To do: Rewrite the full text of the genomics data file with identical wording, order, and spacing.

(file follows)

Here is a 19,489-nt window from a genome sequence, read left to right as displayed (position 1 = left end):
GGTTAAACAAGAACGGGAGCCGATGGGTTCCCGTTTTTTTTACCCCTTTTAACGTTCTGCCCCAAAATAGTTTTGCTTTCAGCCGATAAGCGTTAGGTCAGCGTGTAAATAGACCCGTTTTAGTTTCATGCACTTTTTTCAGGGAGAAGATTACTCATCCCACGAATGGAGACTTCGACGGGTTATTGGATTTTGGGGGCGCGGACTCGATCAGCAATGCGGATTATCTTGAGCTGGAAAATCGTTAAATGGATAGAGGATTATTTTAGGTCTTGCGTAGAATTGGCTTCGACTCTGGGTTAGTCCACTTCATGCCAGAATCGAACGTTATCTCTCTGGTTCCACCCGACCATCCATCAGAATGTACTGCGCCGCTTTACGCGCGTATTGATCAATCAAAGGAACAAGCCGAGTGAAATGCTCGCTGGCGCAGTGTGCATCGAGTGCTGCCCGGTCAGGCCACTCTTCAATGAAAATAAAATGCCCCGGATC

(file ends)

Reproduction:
Here is a 19,489-nt window from a genome sequence, read left to right as displayed (position 1 = left end):
GGTTAAACAAGAACGGGAGCCGATGGGTTCCCGTTTTTTTTACCCCTTTTAACGTTCTGCCCCAAAATAGTTTTGCTTTCAGCCGATAAGCGTTAGGTCAGCGTGTAAATAGACCCGTTTTAGTTTCATGCACTTTTTTCAGGGAGAAGATTACTCATCCCACGAATGGAGACTTCGACGGGTTATTGGATTTTGGGGGCGCGGACTCGATCAGCAATGCGGATTATCTTGAGCTGGAAAATCGTTAAATGGATAGAGGATTATTTTAGGTCTTGCGTAGAATTGGCTTCGACTCTGGGTTAGTCCACTTCATGCCAGAATCGAACGTTATCTCTCTGGTTCCACCCGACCATCCATCAGAATGTACTGCGCCGCTTTACGCGCGTATTGATCAATCAAAGGAACAAGCCGAGTGAAATGCTCGCTGGCGCAGTGTGCATCGAGTGCTGCCCGGTCAGGCCACTCTTCAATGAAAATAAAATGCCCCGGATC